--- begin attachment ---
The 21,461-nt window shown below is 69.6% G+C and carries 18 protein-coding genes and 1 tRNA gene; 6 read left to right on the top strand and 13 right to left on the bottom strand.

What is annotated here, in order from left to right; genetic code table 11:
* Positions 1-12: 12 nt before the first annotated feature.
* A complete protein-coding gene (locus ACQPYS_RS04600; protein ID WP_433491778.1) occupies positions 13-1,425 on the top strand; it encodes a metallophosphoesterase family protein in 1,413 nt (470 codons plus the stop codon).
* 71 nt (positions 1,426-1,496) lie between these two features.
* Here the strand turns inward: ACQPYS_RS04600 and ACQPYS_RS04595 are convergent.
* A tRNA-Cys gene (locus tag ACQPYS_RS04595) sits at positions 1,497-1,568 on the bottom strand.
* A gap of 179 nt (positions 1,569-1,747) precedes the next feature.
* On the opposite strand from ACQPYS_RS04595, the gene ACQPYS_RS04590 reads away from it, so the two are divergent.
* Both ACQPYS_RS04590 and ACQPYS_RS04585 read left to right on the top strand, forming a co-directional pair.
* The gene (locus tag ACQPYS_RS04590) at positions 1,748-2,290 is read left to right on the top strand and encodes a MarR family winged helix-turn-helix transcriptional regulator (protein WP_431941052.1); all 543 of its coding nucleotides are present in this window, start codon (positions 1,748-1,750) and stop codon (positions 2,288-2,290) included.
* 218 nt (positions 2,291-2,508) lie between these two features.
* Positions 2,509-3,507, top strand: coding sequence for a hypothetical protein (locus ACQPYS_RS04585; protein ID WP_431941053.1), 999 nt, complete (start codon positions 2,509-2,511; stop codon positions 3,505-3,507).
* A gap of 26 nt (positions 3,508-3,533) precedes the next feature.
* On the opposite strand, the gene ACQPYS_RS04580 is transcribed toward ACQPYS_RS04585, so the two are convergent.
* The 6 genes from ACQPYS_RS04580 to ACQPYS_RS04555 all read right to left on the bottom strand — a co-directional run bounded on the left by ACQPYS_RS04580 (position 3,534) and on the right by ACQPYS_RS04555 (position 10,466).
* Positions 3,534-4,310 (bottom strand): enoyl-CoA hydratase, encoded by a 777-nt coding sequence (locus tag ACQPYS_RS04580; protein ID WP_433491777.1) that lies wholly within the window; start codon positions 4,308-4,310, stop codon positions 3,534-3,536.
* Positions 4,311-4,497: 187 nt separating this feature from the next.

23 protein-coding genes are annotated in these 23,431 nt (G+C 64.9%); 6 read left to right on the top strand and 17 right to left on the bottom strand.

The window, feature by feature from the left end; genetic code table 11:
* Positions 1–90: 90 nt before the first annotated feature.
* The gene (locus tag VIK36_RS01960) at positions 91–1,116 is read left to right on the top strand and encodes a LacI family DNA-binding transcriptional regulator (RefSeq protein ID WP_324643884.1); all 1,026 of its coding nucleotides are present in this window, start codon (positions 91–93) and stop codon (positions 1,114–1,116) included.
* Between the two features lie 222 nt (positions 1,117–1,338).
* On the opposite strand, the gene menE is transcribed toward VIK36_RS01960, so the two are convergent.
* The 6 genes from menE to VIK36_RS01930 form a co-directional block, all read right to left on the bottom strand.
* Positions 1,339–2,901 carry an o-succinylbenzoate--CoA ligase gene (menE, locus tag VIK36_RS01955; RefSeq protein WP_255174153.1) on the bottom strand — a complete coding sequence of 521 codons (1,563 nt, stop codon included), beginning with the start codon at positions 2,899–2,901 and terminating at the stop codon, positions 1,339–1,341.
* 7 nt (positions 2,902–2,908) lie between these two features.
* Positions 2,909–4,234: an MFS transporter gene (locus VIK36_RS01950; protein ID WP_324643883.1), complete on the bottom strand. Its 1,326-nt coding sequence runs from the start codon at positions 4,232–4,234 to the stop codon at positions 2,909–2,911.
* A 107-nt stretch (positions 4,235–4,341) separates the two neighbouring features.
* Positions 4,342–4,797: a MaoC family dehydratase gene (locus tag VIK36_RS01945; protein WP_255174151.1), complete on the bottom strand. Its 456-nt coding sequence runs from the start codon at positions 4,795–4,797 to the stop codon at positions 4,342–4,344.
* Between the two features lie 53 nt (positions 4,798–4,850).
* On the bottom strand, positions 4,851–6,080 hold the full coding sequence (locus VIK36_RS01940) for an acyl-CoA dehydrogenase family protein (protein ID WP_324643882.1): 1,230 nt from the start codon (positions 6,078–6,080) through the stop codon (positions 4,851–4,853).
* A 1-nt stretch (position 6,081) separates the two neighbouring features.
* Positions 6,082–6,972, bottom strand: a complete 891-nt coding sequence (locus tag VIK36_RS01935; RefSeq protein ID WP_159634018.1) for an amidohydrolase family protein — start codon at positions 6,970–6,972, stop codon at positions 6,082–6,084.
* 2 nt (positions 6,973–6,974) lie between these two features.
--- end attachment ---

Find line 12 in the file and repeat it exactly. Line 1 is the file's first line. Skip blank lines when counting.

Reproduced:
* 218 nt (positions 2,291-2,508) lie between these two features.